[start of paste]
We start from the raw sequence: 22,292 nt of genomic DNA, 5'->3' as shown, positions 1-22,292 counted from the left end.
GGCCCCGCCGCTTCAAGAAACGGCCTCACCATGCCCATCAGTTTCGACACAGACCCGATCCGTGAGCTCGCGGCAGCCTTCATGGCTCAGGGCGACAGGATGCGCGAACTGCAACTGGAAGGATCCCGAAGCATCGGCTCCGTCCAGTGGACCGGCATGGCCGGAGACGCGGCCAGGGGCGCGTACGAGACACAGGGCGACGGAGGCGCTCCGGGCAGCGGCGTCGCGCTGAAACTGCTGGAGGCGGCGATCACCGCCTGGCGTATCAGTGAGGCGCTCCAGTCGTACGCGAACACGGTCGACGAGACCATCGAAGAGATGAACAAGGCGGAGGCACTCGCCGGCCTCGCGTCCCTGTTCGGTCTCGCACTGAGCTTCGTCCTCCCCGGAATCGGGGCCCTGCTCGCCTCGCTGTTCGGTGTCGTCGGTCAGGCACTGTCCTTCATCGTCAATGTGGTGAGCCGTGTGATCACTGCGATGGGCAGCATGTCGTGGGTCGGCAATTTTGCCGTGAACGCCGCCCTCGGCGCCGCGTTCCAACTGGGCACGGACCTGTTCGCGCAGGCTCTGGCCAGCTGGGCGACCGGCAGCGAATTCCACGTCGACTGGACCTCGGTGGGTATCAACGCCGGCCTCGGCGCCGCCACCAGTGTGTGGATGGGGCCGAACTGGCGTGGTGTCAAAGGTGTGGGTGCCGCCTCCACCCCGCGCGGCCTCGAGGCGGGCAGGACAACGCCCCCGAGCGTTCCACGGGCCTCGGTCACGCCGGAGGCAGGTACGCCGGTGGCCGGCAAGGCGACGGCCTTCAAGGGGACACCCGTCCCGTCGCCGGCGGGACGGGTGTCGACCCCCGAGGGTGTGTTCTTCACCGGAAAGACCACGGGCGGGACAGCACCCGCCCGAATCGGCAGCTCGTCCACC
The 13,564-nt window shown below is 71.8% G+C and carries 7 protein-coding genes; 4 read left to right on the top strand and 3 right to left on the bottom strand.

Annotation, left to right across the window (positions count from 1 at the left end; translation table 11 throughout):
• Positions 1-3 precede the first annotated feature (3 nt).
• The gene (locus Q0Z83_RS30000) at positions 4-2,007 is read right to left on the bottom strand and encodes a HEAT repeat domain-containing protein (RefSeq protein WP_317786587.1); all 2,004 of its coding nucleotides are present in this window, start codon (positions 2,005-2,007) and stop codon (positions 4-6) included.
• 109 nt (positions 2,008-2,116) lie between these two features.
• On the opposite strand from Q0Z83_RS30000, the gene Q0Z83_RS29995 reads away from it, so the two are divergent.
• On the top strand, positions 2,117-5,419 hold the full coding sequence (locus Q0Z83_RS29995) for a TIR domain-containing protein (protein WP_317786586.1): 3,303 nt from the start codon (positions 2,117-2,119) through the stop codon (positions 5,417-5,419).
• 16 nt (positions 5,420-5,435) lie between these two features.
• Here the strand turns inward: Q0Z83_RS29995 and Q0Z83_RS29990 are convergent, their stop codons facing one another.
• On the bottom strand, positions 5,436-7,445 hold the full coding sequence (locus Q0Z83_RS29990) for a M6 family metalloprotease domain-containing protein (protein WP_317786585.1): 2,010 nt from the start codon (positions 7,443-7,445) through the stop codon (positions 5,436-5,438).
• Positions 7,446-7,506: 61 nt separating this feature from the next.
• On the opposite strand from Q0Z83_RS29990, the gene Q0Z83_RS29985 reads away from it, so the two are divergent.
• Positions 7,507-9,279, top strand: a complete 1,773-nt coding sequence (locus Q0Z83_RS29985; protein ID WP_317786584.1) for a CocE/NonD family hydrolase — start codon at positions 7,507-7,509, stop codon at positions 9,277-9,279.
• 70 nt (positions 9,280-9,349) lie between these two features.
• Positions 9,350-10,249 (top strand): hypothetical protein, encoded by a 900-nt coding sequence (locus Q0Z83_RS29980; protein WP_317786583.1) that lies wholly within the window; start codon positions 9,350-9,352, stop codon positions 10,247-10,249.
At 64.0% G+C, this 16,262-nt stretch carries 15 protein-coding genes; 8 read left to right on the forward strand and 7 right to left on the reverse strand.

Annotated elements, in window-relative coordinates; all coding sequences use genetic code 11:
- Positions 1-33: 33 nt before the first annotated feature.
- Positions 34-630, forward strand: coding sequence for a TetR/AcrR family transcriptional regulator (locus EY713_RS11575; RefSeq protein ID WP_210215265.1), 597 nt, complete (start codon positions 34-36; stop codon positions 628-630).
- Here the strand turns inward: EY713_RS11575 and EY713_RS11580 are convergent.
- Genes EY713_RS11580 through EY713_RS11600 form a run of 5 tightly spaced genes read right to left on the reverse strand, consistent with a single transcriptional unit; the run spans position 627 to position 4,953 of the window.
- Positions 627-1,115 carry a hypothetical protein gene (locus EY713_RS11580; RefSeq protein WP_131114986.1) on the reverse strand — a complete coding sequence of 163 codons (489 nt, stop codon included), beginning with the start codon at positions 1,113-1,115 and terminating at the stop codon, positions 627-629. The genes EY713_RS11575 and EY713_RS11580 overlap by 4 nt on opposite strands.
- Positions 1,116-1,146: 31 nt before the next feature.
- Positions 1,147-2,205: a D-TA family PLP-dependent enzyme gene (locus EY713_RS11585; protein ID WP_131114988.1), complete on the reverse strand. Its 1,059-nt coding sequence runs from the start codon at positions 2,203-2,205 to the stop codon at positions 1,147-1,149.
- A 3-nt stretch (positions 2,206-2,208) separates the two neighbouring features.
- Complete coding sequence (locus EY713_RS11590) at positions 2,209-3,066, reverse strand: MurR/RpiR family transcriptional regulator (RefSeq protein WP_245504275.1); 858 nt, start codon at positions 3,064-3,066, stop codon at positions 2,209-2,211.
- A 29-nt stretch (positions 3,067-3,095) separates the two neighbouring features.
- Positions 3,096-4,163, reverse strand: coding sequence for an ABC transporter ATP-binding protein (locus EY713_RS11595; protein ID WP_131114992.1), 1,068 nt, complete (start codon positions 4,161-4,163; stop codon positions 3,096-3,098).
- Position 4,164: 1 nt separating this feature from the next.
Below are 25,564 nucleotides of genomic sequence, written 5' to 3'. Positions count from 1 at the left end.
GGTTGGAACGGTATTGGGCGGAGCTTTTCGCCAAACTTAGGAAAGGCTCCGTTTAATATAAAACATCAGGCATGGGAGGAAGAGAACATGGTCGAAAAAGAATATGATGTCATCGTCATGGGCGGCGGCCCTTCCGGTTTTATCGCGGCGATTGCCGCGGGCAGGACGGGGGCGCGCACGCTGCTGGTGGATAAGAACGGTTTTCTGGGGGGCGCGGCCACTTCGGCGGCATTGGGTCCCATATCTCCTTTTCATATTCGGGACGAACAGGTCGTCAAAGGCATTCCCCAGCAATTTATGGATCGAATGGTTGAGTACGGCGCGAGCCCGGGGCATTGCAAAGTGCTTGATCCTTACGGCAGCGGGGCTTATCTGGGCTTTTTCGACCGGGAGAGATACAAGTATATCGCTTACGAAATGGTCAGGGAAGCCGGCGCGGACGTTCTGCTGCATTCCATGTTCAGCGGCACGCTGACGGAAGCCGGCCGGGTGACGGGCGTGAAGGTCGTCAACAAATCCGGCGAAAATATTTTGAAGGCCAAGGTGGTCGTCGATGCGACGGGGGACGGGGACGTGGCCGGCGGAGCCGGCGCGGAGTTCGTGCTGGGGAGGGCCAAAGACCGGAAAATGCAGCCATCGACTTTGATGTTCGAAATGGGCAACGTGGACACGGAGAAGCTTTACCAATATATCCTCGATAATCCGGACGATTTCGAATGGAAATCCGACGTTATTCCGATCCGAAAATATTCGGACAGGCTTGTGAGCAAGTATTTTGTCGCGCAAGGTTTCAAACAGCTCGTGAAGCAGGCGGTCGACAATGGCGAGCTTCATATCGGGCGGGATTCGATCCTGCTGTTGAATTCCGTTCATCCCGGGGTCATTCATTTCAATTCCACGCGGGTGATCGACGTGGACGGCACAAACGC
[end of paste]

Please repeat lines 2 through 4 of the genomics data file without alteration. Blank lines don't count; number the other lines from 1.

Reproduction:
GGCCCCGCCGCTTCAAGAAACGGCCTCACCATGCCCATCAGTTTCGACACAGACCCGATCCGTGAGCTCGCGGCAGCCTTCATGGCTCAGGGCGACAGGATGCGCGAACTGCAACTGGAAGGATCCCGAAGCATCGGCTCCGTCCAGTGGACCGGCATGGCCGGAGACGCGGCCAGGGGCGCGTACGAGACACAGGGCGACGGAGGCGCTCCGGGCAGCGGCGTCGCGCTGAAACTGCTGGAGGCGGCGATCACCGCCTGGCGTATCAGTGAGGCGCTCCAGTCGTACGCGAACACGGTCGACGAGACCATCGAAGAGATGAACAAGGCGGAGGCACTCGCCGGCCTCGCGTCCCTGTTCGGTCTCGCACTGAGCTTCGTCCTCCCCGGAATCGGGGCCCTGCTCGCCTCGCTGTTCGGTGTCGTCGGTCAGGCACTGTCCTTCATCGTCAATGTGGTGAGCCGTGTGATCACTGCGATGGGCAGCATGTCGTGGGTCGGCAATTTTGCCGTGAACGCCGCCCTCGGCGCCGCGTTCCAACTGGGCACGGACCTGTTCGCGCAGGCTCTGGCCAGCTGGGCGACCGGCAGCGAATTCCACGTCGACTGGACCTCGGTGGGTATCAACGCCGGCCTCGGCGCCGCCACCAGTGTGTGGATGGGGCCGAACTGGCGTGGTGTCAAAGGTGTGGGTGCCGCCTCCACCCCGCGCGGCCTCGAGGCGGGCAGGACAACGCCCCCGAGCGTTCCACGGGCCTCGGTCACGCCGGAGGCAGGTACGCCGGTGGCCGGCAAGGCGACGGCCTTCAAGGGGACACCCGTCCCGTCGCCGGCGGGACGGGTGTCGACCCCCGAGGGTGTGTTCTTCACCGGAAAGACCACGGGCGGGACAGCACCCGCCCGAATCGGCAGCTCGTCCACC
The 13,564-nt window shown below is 71.8% G+C and carries 7 protein-coding genes; 4 read left to right on the top strand and 3 right to left on the bottom strand.

Annotation, left to right across the window (positions count from 1 at the left end; translation table 11 throughout):